Fire's all-time leader in goals to be inducted into Ring of Fire


Fire's all-time leader in goals to be inducted into Ring of Fire

The Chicago Fire Soccer Club announced Wednesday that Fire Original Ante Razov will be inducted into the club's Hall of Fame, better referred to as the Ring of Fire.

The announcement comes 12 years after the tradition began with former midfielder and captain Peter Nowak being the first member to be recognized.

"We are excited to induct Ante Razov into the Ring of Fire, the Club’s highest honor," said Chicago Fire Owner Andrew Hauptman in the club's press release. "Ante was not only an incredible striker for the Fire, but was one of the most prolific goal-scorers in MLS history. His passion and dedication helped instill a hard-working mentality in this Club since 1998 and we are pleased to honor his contributions with an induction into the Ring of Fire."

Razov, who plied his trade in Chicago in two separate stints (1998-2000, 2001-2004), joins an esteemed group of fellow Ring of Fire members: Nowak, former defender Lubos Kubik, former forward and head coach Frank Klopas, former General Manager Peter Wilt, former head coach Bob Bradley, former midfielder Chris Armas and former defender and assistant coach C.J. Brown.

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A native of Whittier, Calif., Razov is currently the Fire's all-time leading goalscorer (76) and is fourth all-time in MLS history with 114 career goals.

"I am truly honored to be selected as one of the few men in the Ring of Fire,” Razov added. "To be among the greats of the Fire is the most gratifying feeling. We had a very special group of people during my time and this feeling has never escaped me. This recognition brings back the best memories of my playing career.  

"I would like to thank Andrew Hauptman, whom personally called, members of the Ring of Fire, my former teammates and coaches, as well as the wonderful fans of the Chicago Fire! I am humbled."

Razov, who serves as an assistant coach for Seattle Sounders FC, will be honored in a ceremony prior to the Men in Red's home match against the New England Revolution on Saturday, Oct. 3.   

Chicago isn't hosting the 2026 World Cup, but fans should still be excited

Chicago isn't hosting the 2026 World Cup, but fans should still be excited

After failing to qualify to play in this summer’s World Cup, the United States’ pain was alleviated on Wednesday morning after earning a joint bid to host the 2026 World Cup.

But why is this bittersweet for Chicagoans?

Even though the World Cup will be hosted by the U.S., Mexico and Canada in eight years, matches will not be played in Chicago.

The city chose not to be one of the potential hosts of the world’s largest sporting event, despite using Soldier Field as a venue for the 1994 World Cup.

One of the reasons could be the low seating capacity of Chicago’s historic stadium. Soldier Field would be the second smallest spot out of any World Cup host option, seating only 61,500. The massive competition also draws enormous crowds, possibly causing logistical concerns for a highly-populated place like Chicago.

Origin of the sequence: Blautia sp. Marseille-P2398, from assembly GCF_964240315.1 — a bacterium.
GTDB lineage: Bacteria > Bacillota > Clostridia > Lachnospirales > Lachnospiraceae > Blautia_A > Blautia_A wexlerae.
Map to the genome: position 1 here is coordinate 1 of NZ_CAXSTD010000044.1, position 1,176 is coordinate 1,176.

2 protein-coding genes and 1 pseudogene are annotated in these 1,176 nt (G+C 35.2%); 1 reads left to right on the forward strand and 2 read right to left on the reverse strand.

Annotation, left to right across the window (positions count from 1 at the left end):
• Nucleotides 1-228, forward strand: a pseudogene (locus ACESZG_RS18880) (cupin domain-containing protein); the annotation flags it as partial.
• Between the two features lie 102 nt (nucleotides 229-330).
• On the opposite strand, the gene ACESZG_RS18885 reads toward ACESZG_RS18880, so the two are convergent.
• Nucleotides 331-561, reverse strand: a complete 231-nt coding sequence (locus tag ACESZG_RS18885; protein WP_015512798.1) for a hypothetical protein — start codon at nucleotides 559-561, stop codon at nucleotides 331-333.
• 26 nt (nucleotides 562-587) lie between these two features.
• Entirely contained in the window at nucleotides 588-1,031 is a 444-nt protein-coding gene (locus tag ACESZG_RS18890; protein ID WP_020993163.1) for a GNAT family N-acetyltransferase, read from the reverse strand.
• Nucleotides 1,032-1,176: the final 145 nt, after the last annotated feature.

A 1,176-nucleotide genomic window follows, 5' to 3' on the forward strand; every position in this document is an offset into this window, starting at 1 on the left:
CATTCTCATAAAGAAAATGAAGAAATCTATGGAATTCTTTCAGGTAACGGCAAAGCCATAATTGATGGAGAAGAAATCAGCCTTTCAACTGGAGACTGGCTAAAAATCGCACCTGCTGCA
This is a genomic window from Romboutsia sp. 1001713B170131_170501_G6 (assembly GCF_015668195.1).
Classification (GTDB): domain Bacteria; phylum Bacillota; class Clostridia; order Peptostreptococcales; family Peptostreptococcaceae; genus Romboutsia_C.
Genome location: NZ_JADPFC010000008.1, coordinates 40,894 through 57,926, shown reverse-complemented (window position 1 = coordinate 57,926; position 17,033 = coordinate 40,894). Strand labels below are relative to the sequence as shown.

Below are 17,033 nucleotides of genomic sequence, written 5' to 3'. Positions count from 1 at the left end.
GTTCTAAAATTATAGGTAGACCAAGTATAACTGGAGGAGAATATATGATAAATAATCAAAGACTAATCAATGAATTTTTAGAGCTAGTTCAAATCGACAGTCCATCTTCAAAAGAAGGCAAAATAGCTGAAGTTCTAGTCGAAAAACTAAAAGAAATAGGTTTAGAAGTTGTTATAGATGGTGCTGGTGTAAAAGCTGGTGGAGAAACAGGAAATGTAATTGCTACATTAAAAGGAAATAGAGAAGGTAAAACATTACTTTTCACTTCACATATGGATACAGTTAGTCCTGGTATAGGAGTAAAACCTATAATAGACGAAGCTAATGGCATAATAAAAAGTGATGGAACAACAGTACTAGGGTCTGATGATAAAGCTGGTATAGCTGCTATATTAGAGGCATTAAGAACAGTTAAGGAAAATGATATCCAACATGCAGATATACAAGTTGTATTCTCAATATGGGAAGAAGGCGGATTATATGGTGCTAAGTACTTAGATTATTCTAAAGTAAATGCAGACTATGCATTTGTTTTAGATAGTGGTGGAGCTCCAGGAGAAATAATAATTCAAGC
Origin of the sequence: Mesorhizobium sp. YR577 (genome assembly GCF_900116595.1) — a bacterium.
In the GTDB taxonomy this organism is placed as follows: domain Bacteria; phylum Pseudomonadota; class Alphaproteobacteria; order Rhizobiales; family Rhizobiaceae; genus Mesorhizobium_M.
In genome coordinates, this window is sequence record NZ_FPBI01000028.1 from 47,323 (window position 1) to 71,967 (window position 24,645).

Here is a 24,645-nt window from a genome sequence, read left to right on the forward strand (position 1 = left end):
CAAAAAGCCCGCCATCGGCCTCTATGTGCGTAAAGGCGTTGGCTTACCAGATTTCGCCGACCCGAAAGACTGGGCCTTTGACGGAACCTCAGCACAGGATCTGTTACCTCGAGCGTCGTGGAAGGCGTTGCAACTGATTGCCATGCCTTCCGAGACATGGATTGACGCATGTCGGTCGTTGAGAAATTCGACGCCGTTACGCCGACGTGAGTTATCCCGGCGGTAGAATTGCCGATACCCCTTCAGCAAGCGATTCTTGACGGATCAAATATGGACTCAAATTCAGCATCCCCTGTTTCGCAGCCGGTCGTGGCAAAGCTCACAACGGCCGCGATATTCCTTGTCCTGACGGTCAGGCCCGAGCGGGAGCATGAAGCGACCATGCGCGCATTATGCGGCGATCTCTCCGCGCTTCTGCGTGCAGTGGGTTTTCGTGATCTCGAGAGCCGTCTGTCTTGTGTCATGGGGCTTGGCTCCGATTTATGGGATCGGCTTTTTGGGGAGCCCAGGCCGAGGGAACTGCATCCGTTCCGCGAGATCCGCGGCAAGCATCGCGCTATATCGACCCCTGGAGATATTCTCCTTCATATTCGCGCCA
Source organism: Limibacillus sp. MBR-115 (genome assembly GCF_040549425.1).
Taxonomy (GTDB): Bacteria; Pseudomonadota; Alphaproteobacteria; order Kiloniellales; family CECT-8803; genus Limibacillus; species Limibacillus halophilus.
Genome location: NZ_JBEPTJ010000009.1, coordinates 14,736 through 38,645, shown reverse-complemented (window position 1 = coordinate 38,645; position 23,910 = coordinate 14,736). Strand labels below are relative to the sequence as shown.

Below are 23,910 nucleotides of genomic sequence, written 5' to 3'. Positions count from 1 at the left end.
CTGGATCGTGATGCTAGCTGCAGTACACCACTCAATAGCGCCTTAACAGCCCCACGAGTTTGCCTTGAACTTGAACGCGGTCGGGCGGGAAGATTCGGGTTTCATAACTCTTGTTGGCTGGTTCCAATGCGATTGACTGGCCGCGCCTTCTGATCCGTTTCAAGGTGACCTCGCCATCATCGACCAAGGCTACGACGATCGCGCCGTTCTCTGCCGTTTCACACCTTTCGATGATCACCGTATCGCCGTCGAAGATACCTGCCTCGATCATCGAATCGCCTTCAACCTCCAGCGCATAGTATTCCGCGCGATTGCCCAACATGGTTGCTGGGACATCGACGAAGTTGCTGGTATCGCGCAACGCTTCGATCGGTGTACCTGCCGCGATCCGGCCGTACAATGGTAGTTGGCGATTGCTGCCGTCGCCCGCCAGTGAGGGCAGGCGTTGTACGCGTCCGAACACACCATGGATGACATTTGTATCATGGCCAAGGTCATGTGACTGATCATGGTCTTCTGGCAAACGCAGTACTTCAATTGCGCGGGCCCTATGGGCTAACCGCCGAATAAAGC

Ten out of 17 different cities in the United States will be gifted the opportunity to host 2026 World Cup games. The list includes Cincinnati (Paul Brown Stadium), Kansas City (Arrowhead Stadium) and Nashville (Nissan Stadium), which are the closest domestic locations to Chicago.

The bright side is that fans from the Midwest won’t have to travel very far to see a match. For bigtime soccer fans in the Chicago area, having the chance to attend world-class matches in United States could be exciting enough.

Out of the 80 games taking place in 2026, 60 of them will be located in the United States.

Can this bid with Mexico and Canada at least help the relevancy of U.S. Soccer in the Chicago area?

The U.S. men’s national team missed this year’s World Cup at a very unideal time, just when it seemed like the sport of soccer was gaining more and more popularity in the United States.

Plus, the United States might not even get an automatic bid to play in their own World Cup as hosts.

But becoming a member of the first trio in FIFA history to host the World Cup, coupled with the expanded 48-team field in 2026, could help the United States retain the fans they have across the nation and around Chicago.

The World Cup might not be coming to the Windy City, but Chicagoans will still have something to be excited about in 2026 with games being played right around the corner. If the U.S. can qualify for the upcoming World Cups, having the tournament in North America will be much sweeter.

Until then, the 2018 World Cup kicks off this Thursday night in Russia.

Ever wonder what a Portillo's soccer jersey would look like?


Ever wonder what a Portillo's soccer jersey would look like?

Portillo's has become a staple in the Chicagoland area due to its popular hot dogs, Italian beef sandwiches and now, its soccer jerseys.

OK, maybe one of these does not belong with the others. Regardless, Twitter user @JTHazzard created mock-up soccer jerseys mashing MLS teams and restaurants based in that team's city, and the Portillo's jersey is sweet. 

From the Portillo's logo taking center-stage to the picnic blanket pattern to the discrete Chicago Fire logo, this jersey is absolutely brilliant. The only change this writer would make is including the logo below instead.

Valspar is the current sponsor featured on the Fire's uniforms. If the team ever needs a new sponsor, though, Portillo's would be an excellent replacement.